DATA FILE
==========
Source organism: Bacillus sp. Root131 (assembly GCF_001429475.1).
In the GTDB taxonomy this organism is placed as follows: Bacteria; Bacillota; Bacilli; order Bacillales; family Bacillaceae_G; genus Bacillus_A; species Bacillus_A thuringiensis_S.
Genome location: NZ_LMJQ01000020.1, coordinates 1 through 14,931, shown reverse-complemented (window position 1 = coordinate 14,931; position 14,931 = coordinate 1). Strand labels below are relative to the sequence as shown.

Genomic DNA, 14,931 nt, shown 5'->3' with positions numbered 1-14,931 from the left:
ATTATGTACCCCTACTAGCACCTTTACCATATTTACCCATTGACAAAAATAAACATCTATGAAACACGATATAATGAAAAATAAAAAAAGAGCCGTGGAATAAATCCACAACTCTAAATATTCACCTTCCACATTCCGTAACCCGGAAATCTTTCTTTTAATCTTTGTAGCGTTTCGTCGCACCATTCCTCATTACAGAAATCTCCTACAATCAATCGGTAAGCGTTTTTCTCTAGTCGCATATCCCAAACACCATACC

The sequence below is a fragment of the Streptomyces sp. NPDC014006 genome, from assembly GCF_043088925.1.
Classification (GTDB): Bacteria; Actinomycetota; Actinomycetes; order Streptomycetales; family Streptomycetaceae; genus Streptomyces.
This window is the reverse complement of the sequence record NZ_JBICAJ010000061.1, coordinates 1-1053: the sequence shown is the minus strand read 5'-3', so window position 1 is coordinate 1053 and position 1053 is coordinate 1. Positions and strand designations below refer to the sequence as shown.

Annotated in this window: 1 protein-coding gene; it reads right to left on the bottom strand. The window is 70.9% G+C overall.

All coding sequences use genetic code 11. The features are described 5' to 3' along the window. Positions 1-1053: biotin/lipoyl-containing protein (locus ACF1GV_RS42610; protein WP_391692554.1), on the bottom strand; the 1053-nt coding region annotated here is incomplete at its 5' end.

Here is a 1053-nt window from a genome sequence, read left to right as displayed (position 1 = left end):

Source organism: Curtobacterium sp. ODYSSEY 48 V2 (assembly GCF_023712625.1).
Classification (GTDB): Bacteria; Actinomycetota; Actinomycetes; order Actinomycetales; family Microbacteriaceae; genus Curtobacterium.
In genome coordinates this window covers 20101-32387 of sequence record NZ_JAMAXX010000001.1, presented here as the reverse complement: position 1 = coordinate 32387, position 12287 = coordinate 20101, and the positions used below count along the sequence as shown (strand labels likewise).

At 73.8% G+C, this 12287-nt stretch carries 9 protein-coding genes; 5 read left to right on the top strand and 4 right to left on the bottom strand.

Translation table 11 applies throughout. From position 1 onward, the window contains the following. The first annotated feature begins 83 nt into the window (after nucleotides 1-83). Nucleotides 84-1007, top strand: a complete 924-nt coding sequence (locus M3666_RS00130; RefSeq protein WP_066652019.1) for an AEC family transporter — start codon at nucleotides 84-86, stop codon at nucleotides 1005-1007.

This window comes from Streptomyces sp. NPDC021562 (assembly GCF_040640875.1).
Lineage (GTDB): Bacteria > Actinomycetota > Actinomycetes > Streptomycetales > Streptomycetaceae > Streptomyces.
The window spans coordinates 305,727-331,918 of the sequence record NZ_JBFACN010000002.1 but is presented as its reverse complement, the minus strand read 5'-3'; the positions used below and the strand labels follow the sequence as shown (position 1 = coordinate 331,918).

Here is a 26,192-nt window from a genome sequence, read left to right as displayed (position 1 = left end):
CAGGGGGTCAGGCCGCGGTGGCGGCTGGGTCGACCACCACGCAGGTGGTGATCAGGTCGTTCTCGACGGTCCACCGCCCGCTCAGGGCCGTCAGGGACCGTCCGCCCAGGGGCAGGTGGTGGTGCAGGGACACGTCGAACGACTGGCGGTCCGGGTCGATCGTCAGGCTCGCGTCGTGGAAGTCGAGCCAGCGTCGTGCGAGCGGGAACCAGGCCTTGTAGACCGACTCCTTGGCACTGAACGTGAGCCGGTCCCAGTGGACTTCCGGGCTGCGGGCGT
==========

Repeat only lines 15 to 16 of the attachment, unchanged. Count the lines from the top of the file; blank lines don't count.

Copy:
At 73.8% G+C, this 12287-nt stretch carries 9 protein-coding genes; 5 read left to right on the top strand and 4 right to left on the bottom strand.

Translation table 11 applies throughout. From position 1 onward, the window contains the following. The first annotated feature begins 83 nt into the window (after nucleotides 1-83). Nucleotides 84-1007, top strand: a complete 924-nt coding sequence (locus M3666_RS00130; RefSeq protein WP_066652019.1) for an AEC family transporter — start codon at nucleotides 84-86, stop codon at nucleotides 1005-1007.